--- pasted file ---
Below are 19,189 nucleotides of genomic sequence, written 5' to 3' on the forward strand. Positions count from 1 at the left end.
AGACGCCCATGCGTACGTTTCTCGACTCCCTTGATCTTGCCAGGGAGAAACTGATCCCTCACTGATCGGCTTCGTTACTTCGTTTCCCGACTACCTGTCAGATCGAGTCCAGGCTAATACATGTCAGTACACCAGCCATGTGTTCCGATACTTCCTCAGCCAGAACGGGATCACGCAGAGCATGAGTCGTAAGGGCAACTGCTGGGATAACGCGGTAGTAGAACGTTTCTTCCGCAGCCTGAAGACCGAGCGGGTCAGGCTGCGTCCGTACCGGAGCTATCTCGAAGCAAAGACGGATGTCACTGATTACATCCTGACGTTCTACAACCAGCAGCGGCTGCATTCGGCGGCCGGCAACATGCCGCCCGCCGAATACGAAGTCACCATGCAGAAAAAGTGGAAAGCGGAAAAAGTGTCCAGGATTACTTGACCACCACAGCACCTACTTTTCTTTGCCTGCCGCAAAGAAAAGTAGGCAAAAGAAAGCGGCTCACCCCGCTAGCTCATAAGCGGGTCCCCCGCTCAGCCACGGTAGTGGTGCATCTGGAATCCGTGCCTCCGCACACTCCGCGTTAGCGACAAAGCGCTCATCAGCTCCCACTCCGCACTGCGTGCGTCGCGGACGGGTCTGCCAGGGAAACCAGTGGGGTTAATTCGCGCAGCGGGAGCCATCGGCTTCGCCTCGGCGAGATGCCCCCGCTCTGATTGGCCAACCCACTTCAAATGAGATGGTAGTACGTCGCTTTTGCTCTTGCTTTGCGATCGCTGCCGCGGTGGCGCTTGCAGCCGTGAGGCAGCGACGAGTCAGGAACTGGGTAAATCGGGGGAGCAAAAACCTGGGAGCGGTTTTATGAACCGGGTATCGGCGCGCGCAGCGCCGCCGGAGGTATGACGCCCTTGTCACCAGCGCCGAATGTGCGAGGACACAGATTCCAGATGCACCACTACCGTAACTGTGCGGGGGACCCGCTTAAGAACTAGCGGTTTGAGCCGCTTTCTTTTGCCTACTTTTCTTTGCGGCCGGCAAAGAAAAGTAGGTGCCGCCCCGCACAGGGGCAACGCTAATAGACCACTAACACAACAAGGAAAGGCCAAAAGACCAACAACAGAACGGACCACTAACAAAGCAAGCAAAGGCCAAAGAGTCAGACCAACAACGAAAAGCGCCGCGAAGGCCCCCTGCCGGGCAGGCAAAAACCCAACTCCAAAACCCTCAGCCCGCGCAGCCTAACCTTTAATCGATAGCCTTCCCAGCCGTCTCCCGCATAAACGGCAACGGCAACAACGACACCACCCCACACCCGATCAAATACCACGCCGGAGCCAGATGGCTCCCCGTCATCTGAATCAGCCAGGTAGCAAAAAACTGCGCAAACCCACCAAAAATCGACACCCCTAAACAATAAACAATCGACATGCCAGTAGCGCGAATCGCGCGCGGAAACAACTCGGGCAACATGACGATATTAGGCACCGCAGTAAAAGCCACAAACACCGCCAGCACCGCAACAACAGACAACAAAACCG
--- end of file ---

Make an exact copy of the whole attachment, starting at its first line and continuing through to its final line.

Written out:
Below are 19,189 nucleotides of genomic sequence, written 5' to 3' on the forward strand. Positions count from 1 at the left end.
AGACGCCCATGCGTACGTTTCTCGACTCCCTTGATCTTGCCAGGGAGAAACTGATCCCTCACTGATCGGCTTCGTTACTTCGTTTCCCGACTACCTGTCAGATCGAGTCCAGGCTAATACATGTCAGTACACCAGCCATGTGTTCCGATACTTCCTCAGCCAGAACGGGATCACGCAGAGCATGAGTCGTAAGGGCAACTGCTGGGATAACGCGGTAGTAGAACGTTTCTTCCGCAGCCTGAAGACCGAGCGGGTCAGGCTGCGTCCGTACCGGAGCTATCTCGAAGCAAAGACGGATGTCACTGATTACATCCTGACGTTCTACAACCAGCAGCGGCTGCATTCGGCGGCCGGCAACATGCCGCCCGCCGAATACGAAGTCACCATGCAGAAAAAGTGGAAAGCGGAAAAAGTGTCCAGGATTACTTGACCACCACAGCACCTACTTTTCTTTGCCTGCCGCAAAGAAAAGTAGGCAAAAGAAAGCGGCTCACCCCGCTAGCTCATAAGCGGGTCCCCCGCTCAGCCACGGTAGTGGTGCATCTGGAATCCGTGCCTCCGCACACTCCGCGTTAGCGACAAAGCGCTCATCAGCTCCCACTCCGCACTGCGTGCGTCGCGGACGGGTCTGCCAGGGAAACCAGTGGGGTTAATTCGCGCAGCGGGAGCCATCGGCTTCGCCTCGGCGAGATGCCCCCGCTCTGATTGGCCAACCCACTTCAAATGAGATGGTAGTACGTCGCTTTTGCTCTTGCTTTGCGATCGCTGCCGCGGTGGCGCTTGCAGCCGTGAGGCAGCGACGAGTCAGGAACTGGGTAAATCGGGGGAGCAAAAACCTGGGAGCGGTTTTATGAACCGGGTATCGGCGCGCGCAGCGCCGCCGGAGGTATGACGCCCTTGTCACCAGCGCCGAATGTGCGAGGACACAGATTCCAGATGCACCACTACCGTAACTGTGCGGGGGACCCGCTTAAGAACTAGCGGTTTGAGCCGCTTTCTTTTGCCTACTTTTCTTTGCGGCCGGCAAAGAAAAGTAGGTGCCGCCCCGCACAGGGGCAACGCTAATAGACCACTAACACAACAAGGAAAGGCCAAAAGACCAACAACAGAACGGACCACTAACAAAGCAAGCAAAGGCCAAAGAGTCAGACCAACAACGAAAAGCGCCGCGAAGGCCCCCTGCCGGGCAGGCAAAAACCCAACTCCAAAACCCTCAGCCCGCGCAGCCTAACCTTTAATCGATAGCCTTCCCAGCCGTCTCCCGCATAAACGGCAACGGCAACAACGACACCACCCCACACCCGATCAAATACCACGCCGGAGCCAGATGGCTCCCCGTCATCTGAATCAGCCAGGTAGCAAAAAACTGCGCAAACCCACCAAAAATCGACACCCCTAAACAATAAACAATCGACATGCCAGTAGCGCGAATCGCGCGCGGAAACAACTCGGGCAACATGACGATATTAGGCACCGCAGTAAAAGCCACAAACACCGCCAGCACCGCAACAACAGACAACAAAACCG